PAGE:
Do you still want them as customers?
Well, I want everybody to wear my shoes. I sometimes feel like when they get older, they maybe view us as a little too rock and roll for their lifestyle. I don't see a lot of 40-year-olds in my stores. The music's loud, the vibe is all young kids. Just sort of the way it is.
How do you feel about celebrity placements? They've been big since the '90s, but they've become especially important for shoe designers. I look at everything Stuart Weitzman has done this season, for example.
Everybody wears our shoes, pretty much, and yet they will be photographed and talk about Louboutin more than they will Steve Madden. It takes a rare, brave celebrity to say, "I'm wearing Steve Madden," when they all do, they all do, you know, because the shoes are easy. They're great prices, great styling, easy, and we get them all the time in their natural habitat, but we don't get them at the Oscars, you know what I mean? But I just bought Brian Atwood, who's king of the Oscars. So we'll see if Brian can pick up the baton.
What do you like about his work?
I like that he has a point of view with his shoes which is sort of bitchy, if that's the right word I would use. I hate those words. Sexy -- I hate that fucking word.
Brian Atwood uses that word all the time.
I hate it, it makes me sick. "My shoes are 'sexy'" -- what does that mean? But he does make those sort of shoes. But he's good at it. And they really love his shoes. I'd like him to get back to more of that actually.
It's clear Brian Atwood wants women who wear his shoes to feel sexy. When you think about women wearing your shoes, how do you want them to feel?
It's the same. For sure.
You just don't like the word.
No, I just don't like the word. I think it's silly. You've got to come up with a new word.
Have you ever wanted to do something very high end?
No. I want to do what I do and be good at it. I've tried it. I'm very sort of a democratic guy. I don't mean politically or party-wise, I mean democratic in the sense that I want everyone to wear the shoes. I mean it in the Greek sense.
How do you stay excited about the shoe category? You've been doing it for so long, yet you're still clearly passionate about it.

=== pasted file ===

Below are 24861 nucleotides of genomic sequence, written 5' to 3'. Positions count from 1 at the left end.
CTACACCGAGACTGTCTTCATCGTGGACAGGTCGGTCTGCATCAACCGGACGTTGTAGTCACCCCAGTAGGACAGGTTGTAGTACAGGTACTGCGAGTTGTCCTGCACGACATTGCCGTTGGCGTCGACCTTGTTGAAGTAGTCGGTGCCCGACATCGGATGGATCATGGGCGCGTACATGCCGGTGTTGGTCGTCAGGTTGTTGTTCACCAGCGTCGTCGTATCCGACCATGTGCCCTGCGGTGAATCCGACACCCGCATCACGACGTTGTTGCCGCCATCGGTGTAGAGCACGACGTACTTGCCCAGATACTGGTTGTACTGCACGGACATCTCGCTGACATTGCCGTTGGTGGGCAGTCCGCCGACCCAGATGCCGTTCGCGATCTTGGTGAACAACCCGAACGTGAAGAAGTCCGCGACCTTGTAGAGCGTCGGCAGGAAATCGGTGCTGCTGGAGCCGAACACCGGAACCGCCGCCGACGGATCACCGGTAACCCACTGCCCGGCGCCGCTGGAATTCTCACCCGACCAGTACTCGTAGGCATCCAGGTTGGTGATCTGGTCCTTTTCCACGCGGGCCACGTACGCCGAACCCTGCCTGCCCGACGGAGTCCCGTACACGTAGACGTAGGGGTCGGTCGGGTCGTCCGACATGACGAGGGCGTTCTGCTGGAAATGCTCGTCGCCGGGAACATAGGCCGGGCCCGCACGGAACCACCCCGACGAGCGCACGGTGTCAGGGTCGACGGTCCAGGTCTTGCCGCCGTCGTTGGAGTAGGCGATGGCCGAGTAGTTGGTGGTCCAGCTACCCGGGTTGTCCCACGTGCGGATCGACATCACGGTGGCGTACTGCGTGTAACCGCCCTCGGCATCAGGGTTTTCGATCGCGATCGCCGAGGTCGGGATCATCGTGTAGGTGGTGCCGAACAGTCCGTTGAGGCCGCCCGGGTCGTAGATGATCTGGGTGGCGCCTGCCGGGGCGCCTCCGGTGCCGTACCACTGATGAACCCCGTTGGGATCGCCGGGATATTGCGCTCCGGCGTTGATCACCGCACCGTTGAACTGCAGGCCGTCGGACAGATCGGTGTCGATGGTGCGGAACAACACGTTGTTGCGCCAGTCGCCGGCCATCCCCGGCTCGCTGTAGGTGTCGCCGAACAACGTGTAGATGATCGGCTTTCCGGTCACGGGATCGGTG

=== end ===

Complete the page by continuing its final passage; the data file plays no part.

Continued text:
Yeah. Well. There's a lot of responsibility to keep delivering this kind of stuff, delivering this trend stuff. There's a lot of people I'm responsible for, customers who rely on it, so I kind of take that pretty seriously, I guess. That's not a good answer. Is that a good answer? It's sort of the truth. Like it's not about me, it's a big responsibility here to deliver. It's very stressful.
You've said when you first started money really motivated you.
Yes, very much.
You presumably have all the money you could want now.
I do? It's not so much the actual money -- it's winning that motivates me. It's being better than my competition. But it is money in the sense that that's the language, that's the scorecard that we use. I guess you could say I have money, but I don't really have a lot of extravagances either. There's something about making a great shoe, having somebody wear it, and then getting paid. There's nothing better than creating something and getting paid.
So do you get more excited when you see sales numbers, or when you see a particular person wearing a shoe?
The thing that excites me the most is seeing the shoes being worn. Many times I've stopped people and said, "Where did you get that fucking shoe?" And they go, "Steve Madden." But so yeah, getting paid is a big deal. The whole idea. The Silicon Valley guys really get that. They're like these geeks -- they're very focused on their tech geeky shit and the stock market. These two very opposite sort of things. They're doing their thing and all that, but they're really focused on getting paid. I put the shoes first and the money second, but you have to have both, and you can't exist without profit, it's very important. Guys go into business and they do all this stuff and it's fabulous and crazy, but they don't make any money and they collapse eventually. Like Zac Posen is an example.
Brian Atwood wasn't doing too well when you acquired him, either.
Brian Atwood, great example. Betsey Johnson. Betsey did okay for a lot of years, she did fine. There's a lot of guys everybody think is great, they go crazy, but they don't make no money. You have to do both. And that's what Ralph [Lauren] does so well, and that's what Tommy [Hilfiger] does so well, and that's what Marc Jacobs does so well. They're brilliant, all three of those guys, just fucking brilliant. So I've always been sort of interested in art and commerce, you know, together.